I once had a friend explain Advent to me this way: “Advent is to Christmas as Lent is to Easter.”  It is about longing to see what God will do. The Advent wreath, given to us from the Lutheran tradition, marks each Sunday until Christmas with a candle that signifies a different element of the Advent journey (dare I say… the Advent-ure?). This past Sunday marks the lighting of the Prophet Candle, or the Candle of Hope.

The prophets in the Old Testament often wrote of hope. Not only that, they wrote of hope in the bleakest of circumstances. Most scholars agree that the Babylonian Empire conquered Jerusalem in 586BCE. A whole people group became displaced and dispersed into a strange land that is not their own. Israel no longer resided in the Promised Land. The people of God were no longer home. Yet, the prophets write about Hope. Isaiah is the prophet most often quoted this time of year.

“and they shall beat their swords into plowshares,
and their spears into pruning hooks;
nation shall not lift up sword against nation,
neither shall they learn war anymore.”
-Isaiah 2:4 (ESV)

Naive words for a man who has witnessed, and will continue to witness, the conquest of his people and the destruction of his home. How can Isaiah speak of the absence of war when war is consuming the prophet’s world?

I think it is because true hope, the hope we cling to with fathomless desperation, is often naive. And that is why hope can get you laughed at, or scoffed at.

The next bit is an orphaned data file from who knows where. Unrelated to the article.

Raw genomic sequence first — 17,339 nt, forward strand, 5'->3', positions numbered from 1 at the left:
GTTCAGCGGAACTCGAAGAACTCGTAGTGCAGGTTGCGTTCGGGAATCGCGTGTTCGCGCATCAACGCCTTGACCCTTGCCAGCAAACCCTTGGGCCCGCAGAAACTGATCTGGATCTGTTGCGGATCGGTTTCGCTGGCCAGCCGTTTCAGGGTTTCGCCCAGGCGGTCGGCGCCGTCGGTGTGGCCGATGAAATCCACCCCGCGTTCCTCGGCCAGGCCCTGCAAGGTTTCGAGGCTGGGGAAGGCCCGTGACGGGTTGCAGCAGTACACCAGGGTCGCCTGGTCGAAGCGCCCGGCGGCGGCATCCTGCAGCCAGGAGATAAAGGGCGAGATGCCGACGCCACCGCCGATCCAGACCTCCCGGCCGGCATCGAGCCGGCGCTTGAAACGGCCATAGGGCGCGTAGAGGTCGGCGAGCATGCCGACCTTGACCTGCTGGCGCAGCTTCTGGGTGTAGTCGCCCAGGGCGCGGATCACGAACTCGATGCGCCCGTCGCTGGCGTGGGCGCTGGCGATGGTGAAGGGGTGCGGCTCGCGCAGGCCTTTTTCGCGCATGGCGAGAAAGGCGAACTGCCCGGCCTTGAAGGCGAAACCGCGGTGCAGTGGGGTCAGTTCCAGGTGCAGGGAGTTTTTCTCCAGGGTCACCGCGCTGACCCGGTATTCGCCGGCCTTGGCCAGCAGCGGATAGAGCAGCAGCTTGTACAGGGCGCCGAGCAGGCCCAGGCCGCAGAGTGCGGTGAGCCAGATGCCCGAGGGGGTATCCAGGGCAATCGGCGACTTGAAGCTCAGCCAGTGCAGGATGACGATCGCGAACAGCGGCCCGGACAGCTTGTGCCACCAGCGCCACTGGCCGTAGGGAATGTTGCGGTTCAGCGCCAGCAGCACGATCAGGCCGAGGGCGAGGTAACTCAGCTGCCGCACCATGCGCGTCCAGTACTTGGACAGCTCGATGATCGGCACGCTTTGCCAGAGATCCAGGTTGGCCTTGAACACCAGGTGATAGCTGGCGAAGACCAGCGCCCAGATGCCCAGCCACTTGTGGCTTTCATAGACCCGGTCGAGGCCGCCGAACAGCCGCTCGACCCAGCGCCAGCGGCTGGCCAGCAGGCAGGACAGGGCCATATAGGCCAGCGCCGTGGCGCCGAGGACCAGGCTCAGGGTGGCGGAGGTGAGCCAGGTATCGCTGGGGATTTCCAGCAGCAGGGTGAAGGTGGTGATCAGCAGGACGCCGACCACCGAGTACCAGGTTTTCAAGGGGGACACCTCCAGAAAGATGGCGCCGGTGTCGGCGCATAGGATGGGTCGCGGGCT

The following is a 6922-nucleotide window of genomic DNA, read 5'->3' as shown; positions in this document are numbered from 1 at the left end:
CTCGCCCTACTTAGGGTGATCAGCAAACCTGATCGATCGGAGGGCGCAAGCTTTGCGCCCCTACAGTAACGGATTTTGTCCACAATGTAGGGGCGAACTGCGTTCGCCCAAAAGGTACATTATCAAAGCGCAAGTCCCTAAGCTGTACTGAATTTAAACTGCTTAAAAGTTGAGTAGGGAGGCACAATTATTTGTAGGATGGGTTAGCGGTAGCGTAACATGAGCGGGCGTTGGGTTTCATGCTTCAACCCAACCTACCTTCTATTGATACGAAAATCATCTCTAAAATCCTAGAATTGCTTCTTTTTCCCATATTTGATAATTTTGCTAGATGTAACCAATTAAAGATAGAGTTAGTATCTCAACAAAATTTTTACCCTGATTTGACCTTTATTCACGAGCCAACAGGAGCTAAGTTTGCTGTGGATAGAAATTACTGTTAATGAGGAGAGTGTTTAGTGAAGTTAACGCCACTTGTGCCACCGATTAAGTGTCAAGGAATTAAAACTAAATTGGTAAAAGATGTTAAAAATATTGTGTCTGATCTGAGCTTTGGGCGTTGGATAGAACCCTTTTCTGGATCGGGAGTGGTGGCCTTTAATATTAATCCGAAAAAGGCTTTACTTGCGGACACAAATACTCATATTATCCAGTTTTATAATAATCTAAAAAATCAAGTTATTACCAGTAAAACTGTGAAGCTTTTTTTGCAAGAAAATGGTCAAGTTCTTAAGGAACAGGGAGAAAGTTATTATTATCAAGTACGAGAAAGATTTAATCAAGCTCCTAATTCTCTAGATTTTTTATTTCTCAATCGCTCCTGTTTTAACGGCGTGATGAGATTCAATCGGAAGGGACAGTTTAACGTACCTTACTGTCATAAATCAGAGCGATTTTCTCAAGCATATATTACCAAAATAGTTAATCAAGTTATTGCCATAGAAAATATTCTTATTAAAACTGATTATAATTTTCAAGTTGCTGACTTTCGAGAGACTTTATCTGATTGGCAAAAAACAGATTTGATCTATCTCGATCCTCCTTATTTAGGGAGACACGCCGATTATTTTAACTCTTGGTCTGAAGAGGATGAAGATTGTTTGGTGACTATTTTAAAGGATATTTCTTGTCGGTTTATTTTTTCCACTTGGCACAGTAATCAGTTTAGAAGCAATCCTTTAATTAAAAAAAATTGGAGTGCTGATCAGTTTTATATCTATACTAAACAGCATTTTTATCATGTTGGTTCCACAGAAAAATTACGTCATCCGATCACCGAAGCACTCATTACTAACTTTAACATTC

But Hope is the first candle for a reason. Hope moves us forward. It keeps us lifting our heads off of the pavement and brushing the dirt from our knees.

Henri Nouwen, in The Wounded Healer, writes “Hope prevents us from clinging to what we have and frees us to move away from the safe place and enter unknown and fearful territory” (77).

When we look towards Christmas and the birth of Christ because, first and foremost, there is the Hope of the world. The Hope for change. The Hope for the whole of the Cosmos to be as it was intended to be.

The funny thing about that wooden sword in The Legend of Zelda is that it’s your primary weapon for most of the game. Fighting monsters in a strange land with a wooden sword is ridiculous. Yet, when that is all you have, it becomes everything. It becomes the most important tool in your pack to persevere on your adventure. It becomes hope. You say to yourself, “If I have this, maybe I can still make it.”

It’s dangerous to go alone. Take this.

Take Hope.